The Elevation/Texture and Vertical Enhancement sliders are the main controls. Moving the Elevation/Texture slider to the right increases the amount of texture shading and moving it to the left increases the amount of elevation data that appear in the rendered image. Moving the Vertical Enhancement slider from left to right increases the apparent contrast in the image.
Set the width and height to match the size of shaded relief image you will be combining with the texture shade. Doing this allows you to copy and paste images from one file to another in Photoshop. TTS saves rendered images as GeoTIFFs, useful for working with a GIS.
The default TTS render settings are a good place to start for your first texture shading. I also recommend rendering several others at different settings to give you design options later when working in Photoshop. Try moving the top slider right to 100 or 150. Render again and save the image. Next, move the bottom slider left to 2 or 3. Be sure to save the renderings with new names that you can easily identify.
The real magic of texture shading happens in Photoshop.
1) Open your texture shading and the shaded relief you will combine with it. Copy and paste the shaded relief on a layer above the texture shading.
2) With the blending mode of the shaded relief layer set to the default "Normal," reduce the layer opacity allowing the texture shading below to show through. In general, setting the shaded relief layer opacity between 50 and 80 percent works well for most terrains.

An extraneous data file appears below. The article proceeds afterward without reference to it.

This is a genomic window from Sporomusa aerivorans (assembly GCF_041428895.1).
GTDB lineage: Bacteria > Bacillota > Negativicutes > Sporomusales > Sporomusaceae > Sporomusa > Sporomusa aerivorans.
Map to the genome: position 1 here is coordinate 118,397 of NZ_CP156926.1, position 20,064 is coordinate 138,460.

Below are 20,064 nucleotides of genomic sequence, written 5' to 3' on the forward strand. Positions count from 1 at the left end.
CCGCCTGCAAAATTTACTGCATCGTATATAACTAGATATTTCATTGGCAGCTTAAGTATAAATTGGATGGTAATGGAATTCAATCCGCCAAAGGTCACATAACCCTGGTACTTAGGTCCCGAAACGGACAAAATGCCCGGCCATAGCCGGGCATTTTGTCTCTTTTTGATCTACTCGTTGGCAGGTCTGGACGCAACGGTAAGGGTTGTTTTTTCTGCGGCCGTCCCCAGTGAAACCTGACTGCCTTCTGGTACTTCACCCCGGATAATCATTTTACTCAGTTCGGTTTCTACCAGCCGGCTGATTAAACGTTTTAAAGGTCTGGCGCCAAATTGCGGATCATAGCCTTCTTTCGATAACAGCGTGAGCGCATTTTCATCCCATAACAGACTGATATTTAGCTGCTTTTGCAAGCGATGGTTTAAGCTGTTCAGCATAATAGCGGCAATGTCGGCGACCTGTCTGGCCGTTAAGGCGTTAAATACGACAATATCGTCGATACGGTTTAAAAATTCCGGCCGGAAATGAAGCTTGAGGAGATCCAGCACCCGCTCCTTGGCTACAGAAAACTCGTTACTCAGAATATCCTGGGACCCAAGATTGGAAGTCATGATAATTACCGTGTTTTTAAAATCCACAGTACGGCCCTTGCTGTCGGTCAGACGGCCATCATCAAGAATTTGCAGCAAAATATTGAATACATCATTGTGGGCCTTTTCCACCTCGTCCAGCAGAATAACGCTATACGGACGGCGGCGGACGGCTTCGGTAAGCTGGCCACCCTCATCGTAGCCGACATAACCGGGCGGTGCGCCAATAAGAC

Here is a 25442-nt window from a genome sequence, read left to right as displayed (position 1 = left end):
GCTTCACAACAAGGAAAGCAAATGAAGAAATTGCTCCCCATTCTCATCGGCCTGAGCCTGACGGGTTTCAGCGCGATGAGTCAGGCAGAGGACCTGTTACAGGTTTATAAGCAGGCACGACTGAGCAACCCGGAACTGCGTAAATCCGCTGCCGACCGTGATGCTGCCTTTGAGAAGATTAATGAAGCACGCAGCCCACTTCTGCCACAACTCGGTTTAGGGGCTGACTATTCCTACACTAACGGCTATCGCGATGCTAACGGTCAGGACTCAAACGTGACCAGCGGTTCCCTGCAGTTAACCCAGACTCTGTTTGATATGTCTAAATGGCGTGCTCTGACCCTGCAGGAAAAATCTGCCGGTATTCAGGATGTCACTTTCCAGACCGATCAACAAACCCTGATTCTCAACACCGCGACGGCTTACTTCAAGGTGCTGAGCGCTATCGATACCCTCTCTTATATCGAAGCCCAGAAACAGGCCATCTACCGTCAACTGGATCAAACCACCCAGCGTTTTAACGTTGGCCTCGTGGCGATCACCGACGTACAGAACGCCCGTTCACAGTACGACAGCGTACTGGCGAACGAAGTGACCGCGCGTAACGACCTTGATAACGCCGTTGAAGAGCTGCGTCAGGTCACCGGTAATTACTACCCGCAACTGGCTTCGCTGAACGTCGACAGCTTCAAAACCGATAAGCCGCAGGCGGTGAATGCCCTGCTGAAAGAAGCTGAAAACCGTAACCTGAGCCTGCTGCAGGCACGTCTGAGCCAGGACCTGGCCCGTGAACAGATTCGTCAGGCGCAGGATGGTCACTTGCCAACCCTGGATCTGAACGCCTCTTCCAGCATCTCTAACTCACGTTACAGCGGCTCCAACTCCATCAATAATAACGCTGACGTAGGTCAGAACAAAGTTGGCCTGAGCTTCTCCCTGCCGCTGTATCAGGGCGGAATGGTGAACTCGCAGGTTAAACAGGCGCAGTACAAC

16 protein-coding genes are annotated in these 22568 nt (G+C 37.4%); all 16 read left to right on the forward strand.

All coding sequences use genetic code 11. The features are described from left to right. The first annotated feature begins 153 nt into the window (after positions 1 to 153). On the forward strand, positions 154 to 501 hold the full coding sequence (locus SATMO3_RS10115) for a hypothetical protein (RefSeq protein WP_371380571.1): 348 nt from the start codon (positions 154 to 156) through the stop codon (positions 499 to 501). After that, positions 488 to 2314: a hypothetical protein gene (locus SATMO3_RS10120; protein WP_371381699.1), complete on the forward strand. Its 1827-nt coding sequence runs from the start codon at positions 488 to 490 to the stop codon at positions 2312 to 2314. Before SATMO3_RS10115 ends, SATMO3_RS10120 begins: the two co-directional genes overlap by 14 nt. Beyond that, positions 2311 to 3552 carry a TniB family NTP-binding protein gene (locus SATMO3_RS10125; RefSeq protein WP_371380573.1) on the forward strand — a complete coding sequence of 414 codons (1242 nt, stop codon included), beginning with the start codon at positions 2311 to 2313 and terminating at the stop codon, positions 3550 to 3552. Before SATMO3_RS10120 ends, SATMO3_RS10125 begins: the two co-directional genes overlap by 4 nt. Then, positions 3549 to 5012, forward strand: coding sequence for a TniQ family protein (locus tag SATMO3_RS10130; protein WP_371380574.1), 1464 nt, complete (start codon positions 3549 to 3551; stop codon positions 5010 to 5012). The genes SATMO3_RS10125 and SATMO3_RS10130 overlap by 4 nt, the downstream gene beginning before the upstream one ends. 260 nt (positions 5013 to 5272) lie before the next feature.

3) When the shaded relief layer opacity is closer to 50 percent, it may be necessary to add supplemental relief shadows. Follow this procedure:
– Duplicate the shaded relief layer and set the opacity of the duplicated layer to 100 percent.
– Use a curves adjustment to remove all value from flat areas, such as water bodies. Do this by sliding the highlight end of the curves adjustment horizontally until flat areas appear completely white.
– Set the layer blending mode to "Multiply" and reduce the opacity considerably until the relief shadows look pleasing.
4) Other options include applying a "Curves" adjustment layer to the texture shading layer or an overall "Levels" adjustment to lighten or darken the entire image. Every terrain is different and a certain amount of experimentation is required to get the best results. Examine the linked file below to get an idea of how this is done.
Layered Photoshop file with combined shaded relief and texture shading (1.4 MB).
5) Finally, the procedure above will create a gray composite relief in RGB color mode, which can look sterile and metallic. Use a "Hue/Saturation" adjustment layer to tint the relief a more attractive color.